The residents of a Southeast D.C. neighborhood would like a word with Amy Schumer.
What energized the residents? The death of an 11-year-old boy at the hands of a local, notorious gang. The lad was one of 11 people shot and killed in D.C. during July -- so far.
Powerline notes this east coast community isn’t on board with a core tenet of Black Lives Matter.
The protesters dismissed out of hand the lunatic idea of defunding the police. Said one, “of course not, that’s totally, totally wrong.”
Tell that to Schumer, John Legend, Lizzo, Natalie Portman Jane Fonda, Taraji P. Henson, America Ferrara, The Weeknd, Common, Brie Larson, Yara Shahidi and Talib Kweli. They’ve all either signed an open letter demanding the nation defund the police or otherwise spoken out about reducing, if not eliminating, existing police departments.
Will these celebrities move out of their wealthy, safe neighborhoods to seek less protected locations where the cops don't go?
Late night hosts like Trevor Noah and Samantha Bee also joined the “defund the police” effort.
More recently, Connie Britton, Anna Paquin, Lena Waithe, Piper Perabo, “Selma” director Ava DuVernay and “House of Cards” creator Beau Willimon backed a measure dubbed the “Breathe Act” which also reduces funding for law enforcement.
Among its provisions is the stripping of public funding from police departments and other law enforcement institutions, like Immigration and Customs Enforcement (ICE). Those dollars would instead go toward social welfare, health care, education, and environmental initiatives.
The celebrity stance doesn’t just go against a community like Anacostia, where gang-related crime takes the lives of too many citizens. National polling shows Hollywood is deeply out of touch with the public at large.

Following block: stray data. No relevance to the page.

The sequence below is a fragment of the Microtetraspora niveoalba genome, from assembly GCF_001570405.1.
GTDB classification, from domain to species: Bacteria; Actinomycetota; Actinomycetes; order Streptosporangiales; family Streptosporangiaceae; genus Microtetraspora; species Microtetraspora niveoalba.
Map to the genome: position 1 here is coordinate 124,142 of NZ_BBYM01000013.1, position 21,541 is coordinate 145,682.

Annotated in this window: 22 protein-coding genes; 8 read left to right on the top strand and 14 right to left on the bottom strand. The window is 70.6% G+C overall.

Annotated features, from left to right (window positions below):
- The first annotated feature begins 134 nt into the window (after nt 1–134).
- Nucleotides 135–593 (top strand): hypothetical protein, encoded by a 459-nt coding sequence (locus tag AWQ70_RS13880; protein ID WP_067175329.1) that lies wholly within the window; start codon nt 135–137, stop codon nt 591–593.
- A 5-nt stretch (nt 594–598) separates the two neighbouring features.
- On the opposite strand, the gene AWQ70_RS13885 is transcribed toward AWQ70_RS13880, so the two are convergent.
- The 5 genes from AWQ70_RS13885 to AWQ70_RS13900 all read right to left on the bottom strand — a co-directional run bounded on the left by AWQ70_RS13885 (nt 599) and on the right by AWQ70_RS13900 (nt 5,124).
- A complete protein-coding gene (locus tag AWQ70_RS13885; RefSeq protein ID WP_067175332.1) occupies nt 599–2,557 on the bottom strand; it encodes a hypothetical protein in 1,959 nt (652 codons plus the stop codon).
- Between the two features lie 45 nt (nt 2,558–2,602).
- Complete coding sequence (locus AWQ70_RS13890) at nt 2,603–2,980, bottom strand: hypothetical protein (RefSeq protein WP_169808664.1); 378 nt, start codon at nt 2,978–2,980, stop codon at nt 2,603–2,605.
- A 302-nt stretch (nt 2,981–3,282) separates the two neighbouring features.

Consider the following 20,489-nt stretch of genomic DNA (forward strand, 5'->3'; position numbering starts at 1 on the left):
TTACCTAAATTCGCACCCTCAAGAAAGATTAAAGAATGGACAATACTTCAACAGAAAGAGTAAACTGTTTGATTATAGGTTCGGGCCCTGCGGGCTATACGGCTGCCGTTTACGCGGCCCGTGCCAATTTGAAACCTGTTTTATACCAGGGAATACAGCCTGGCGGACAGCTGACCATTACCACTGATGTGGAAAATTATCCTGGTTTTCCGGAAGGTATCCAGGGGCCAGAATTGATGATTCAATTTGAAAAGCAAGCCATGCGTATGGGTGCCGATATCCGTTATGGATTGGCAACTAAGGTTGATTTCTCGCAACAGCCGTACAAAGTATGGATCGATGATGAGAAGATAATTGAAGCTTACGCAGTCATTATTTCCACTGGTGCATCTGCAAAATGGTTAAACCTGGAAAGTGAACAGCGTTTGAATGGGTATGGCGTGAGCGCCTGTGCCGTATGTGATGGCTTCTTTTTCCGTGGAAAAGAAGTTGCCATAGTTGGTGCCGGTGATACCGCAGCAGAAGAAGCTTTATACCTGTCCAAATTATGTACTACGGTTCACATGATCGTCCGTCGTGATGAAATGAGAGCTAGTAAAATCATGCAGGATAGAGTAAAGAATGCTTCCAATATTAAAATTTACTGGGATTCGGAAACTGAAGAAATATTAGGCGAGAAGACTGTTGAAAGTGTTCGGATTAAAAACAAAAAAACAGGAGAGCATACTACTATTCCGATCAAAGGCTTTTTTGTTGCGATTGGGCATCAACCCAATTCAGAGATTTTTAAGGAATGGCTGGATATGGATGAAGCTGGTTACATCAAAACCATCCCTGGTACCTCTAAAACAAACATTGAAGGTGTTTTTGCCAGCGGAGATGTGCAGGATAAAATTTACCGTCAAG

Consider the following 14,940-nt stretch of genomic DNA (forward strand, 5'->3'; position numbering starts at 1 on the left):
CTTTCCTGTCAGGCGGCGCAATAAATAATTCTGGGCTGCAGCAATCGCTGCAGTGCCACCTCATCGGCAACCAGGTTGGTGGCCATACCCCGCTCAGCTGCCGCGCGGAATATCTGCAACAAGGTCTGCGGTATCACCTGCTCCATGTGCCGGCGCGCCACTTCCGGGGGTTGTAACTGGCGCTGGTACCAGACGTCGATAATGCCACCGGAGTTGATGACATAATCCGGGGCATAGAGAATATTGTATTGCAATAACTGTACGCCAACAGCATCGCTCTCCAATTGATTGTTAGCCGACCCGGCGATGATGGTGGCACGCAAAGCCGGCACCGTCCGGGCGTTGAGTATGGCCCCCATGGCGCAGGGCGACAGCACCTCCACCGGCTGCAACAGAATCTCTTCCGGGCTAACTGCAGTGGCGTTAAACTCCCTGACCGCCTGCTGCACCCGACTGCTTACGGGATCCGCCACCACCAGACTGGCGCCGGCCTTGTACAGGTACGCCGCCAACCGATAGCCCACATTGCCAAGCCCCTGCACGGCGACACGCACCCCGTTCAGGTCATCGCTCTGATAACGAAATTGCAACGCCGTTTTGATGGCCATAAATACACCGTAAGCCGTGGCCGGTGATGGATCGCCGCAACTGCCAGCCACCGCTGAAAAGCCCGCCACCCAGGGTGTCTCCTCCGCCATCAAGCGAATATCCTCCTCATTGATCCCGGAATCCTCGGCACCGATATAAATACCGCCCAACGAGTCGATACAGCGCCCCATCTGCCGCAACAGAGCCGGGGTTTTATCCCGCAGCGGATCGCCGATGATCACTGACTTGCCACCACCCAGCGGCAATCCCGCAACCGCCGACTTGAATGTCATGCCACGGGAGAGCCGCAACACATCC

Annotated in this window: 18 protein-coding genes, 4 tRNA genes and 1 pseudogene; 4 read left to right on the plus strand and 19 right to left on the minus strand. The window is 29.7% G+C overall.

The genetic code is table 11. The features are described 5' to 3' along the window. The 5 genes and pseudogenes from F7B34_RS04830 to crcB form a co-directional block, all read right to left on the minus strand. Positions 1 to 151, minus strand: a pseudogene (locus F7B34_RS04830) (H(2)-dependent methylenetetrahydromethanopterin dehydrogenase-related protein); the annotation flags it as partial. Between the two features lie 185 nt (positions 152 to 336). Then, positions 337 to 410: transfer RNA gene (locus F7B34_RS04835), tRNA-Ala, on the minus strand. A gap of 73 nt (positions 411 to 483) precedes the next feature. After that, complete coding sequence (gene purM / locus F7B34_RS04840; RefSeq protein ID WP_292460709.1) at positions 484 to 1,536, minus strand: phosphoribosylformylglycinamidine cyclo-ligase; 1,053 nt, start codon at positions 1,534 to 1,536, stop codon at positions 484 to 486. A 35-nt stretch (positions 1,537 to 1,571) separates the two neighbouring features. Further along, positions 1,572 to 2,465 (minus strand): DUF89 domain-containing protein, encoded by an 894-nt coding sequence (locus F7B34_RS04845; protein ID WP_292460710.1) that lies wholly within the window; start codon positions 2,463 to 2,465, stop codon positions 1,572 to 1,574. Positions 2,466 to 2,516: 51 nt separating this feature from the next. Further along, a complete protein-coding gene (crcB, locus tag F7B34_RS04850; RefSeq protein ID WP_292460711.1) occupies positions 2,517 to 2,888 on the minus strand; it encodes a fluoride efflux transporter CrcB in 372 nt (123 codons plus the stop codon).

Forty-two percent say that spending on their local police should stay about the same as it is now, and 31% say that spending should be increased, according to a Pew poll out Thursday….
Even wave after wave of anti-police media messaging hasn’t significantly damaged the public’s outlook on law enforcement.
Nearly 60% of Americans say police around the country do an excellent or good job of protecting people from crime, down just slightly from 62% in 2016.
Perhaps Americans are connecting the dots the corporate press prefers they didn’t, or mocks the trend in the case of CNN.
Crime is spiking in several major American cities where local Democratic leadership has either stood down in the face of violence or made aggressive moves to reduce police funding and manpower.
That’s certainly true in Minneapolis, ground zero for nationwide anti-police protests in the wake of George Floyd’s murder.
Year-to-date, there have been 27 homicides reported in Minneapolis, compared to the 15 total people killed this time last year.
Even local citizens who support defunding the police are getting a cruel lesson in what that might entail.
A Minneapolis community … pledged to “check its privilege,” allowing hundreds of transients and homeless individuals to take up residents on their front lawns and pledging not to call the police to handle incidents of drug abuse and mental illness.
Now that same town’s residents are concerned things have gotten out of hand. Crime is rampant and the homeless encampment now has more than 300 people.
Meanwhile, local government officials unanimously voted to “defund the police” and move to a more “holistic” approach to crime.
…the city that never sleeps surged in gun violence by a stunning 358% since this time last year.
“It has been nearly a quarter century since New York City experienced as much gun violence in the month of June as it has seen this year,” The New York Times reported Tuesday.
Over Memorial Day weekend, Chicago experienced its most violent day in 60 years, with 18 people killed and more than 45 others shot in 24 hours.
Seattle’s brush with a police-free city ended up with deadly results courtesy of the CHOP failed experiment.
Not every celebrity wants to defund the police. Actor Dean Cain of “Gosnell” fame not only supports law enforcement but joined a small Idaho town’s police department two years ago as a reserve officer.
More recently, Cain criticized the current wave of anti-cop sentiment.
“This is insane to me, though, because these people will scream anti-police rhetoric all day long but when their life is threatened and they need a hero, they will dial 9-1-1 and a police officer will show up,” he pointed out. “Because police officers are heroes.”
[Cross-posted from Hollywood in Toto.]